Keeping it simple isn't a fault per se in any game. Simplicity can be blamed for an easy challenge / lack thereof or for low aesthetic standards, but never for bringing a game down on technical merits. Go! Benny! had all the ingredients to be a straightforward shooter of regular simplicity, but even this wasn't able for NTDEC to accomplish. As you fly up and down in your killing spree you'll inevitably come across instances where you'll die with no reason at all. You're just happily flying and then BAM! you're dead. It's as if the game wanted you to die no matter what. And depending where you stand you'll be too slow to overcome the next swarm of enemies, losing more lives right afterwards.

Speaking of dying, don't rush to get the items you want unless every cell in the honeycomb has been taken apart. If a single one is left and you touch it you'll die. Care must be taken with a specific enemy that might also come from behind, an ant that fires a single projectile that follows you around for some time before leaving the screen. Other than that, it's good practice to fly low and only go up when necessary, paying careful attention not to crash into slow-moving or spore-like bullets that often blend with the backgrounds.


Benny running on the first level of his game
(courtesy of YouTube user FamicomGuide)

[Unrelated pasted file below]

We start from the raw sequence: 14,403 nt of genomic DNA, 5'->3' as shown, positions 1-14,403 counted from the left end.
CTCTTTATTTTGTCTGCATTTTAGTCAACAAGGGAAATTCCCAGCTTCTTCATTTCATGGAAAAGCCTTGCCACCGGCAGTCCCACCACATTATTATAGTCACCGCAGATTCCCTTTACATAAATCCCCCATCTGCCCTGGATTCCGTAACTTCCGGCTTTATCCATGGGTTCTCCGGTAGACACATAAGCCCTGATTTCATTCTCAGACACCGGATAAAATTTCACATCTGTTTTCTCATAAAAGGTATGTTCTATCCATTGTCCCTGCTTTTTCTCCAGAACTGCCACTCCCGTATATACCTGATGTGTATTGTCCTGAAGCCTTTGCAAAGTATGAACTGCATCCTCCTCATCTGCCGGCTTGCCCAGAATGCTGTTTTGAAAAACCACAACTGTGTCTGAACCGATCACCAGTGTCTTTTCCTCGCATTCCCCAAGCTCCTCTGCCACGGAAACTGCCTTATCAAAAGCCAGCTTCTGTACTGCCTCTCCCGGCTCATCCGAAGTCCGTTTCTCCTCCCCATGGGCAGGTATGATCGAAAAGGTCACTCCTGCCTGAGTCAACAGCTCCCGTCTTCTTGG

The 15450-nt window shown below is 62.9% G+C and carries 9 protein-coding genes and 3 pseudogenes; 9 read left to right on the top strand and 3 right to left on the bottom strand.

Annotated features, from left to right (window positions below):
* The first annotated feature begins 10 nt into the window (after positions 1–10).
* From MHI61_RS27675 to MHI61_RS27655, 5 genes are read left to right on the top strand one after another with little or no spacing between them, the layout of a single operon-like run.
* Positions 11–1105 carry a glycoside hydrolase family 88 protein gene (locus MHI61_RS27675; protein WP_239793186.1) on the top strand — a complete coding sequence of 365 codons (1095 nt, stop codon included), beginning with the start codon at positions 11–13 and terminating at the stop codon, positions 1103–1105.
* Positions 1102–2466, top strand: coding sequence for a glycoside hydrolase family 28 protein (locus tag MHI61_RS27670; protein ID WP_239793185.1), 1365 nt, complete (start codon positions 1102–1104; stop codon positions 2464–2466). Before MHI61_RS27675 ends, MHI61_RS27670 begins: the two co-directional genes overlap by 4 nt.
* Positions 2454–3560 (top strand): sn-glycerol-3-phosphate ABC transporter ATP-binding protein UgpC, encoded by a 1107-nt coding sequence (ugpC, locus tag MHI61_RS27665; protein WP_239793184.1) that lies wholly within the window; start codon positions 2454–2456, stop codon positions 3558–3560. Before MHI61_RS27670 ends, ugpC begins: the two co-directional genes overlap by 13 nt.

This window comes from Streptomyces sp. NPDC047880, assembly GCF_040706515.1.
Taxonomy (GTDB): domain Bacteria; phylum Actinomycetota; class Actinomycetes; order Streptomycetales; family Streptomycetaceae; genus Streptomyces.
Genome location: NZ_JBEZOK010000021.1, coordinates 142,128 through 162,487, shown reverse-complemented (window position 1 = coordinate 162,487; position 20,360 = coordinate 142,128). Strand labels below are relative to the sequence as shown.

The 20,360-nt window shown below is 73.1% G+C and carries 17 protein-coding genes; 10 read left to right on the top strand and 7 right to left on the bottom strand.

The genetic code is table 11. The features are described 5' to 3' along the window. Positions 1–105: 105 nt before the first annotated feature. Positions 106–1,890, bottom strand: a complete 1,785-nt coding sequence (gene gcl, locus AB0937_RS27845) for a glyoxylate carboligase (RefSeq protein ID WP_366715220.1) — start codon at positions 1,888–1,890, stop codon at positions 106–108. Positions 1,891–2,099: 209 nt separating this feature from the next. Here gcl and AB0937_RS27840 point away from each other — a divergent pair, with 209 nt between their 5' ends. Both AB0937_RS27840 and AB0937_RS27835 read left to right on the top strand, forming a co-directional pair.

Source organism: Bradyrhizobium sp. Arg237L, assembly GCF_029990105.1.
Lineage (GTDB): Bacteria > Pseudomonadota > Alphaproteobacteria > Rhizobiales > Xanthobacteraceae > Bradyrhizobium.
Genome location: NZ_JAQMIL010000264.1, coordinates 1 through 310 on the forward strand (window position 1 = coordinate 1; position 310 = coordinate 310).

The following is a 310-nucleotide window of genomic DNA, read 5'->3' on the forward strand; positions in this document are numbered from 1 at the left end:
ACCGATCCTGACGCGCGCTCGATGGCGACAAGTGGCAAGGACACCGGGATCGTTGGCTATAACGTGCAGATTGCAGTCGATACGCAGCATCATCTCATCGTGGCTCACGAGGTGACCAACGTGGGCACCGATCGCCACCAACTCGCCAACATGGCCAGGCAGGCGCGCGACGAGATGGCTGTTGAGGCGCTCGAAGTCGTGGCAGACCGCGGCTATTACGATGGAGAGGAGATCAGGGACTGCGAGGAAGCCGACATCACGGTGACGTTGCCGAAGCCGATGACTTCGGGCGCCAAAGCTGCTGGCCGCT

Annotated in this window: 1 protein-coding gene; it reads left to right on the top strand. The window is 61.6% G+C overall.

Second to the crazy sudden deaths, another botched aspect of Go! Benny! is the scoring system. It's as straightforward as it gets, but that's not the problem. I can live with the fact that you don't see the score unless you advance from one level to the next or when the credit is over. However, high score buffering isn't well implemented since it seems that completion/1CC scores aren't computed correctly. During the couple of failed and full runs I did I noticed that one of my 1CC scores was much lower than the score I achieved right afterwards even though I bit the dust halfway into the final stage. Apparently all the points you get in the final level aren't added to the result of the clear.

Once the final boss is beaten players won't be treated to a proper ending. The victory song snippet plays and BAM! the game reverts back to the title screen. Benny does go (Benny corre) wherever he's supposed to go to destroy bouncing ants, snails, fireflies and flowers, but there is no special reward for him in the end. Nor for those brave or masochistic enough to get into his shoes.

Here's the high score I got after my final moments with the game:

Saturday, August 17, 2019

Seicross (NES)

Horizontal
Checkpoints ON
1 Difficulty level
6 Stages (loopable)
Ship speed fixed
- - - - - - -
Developed by Nichibutsu
Published by FCI in 1988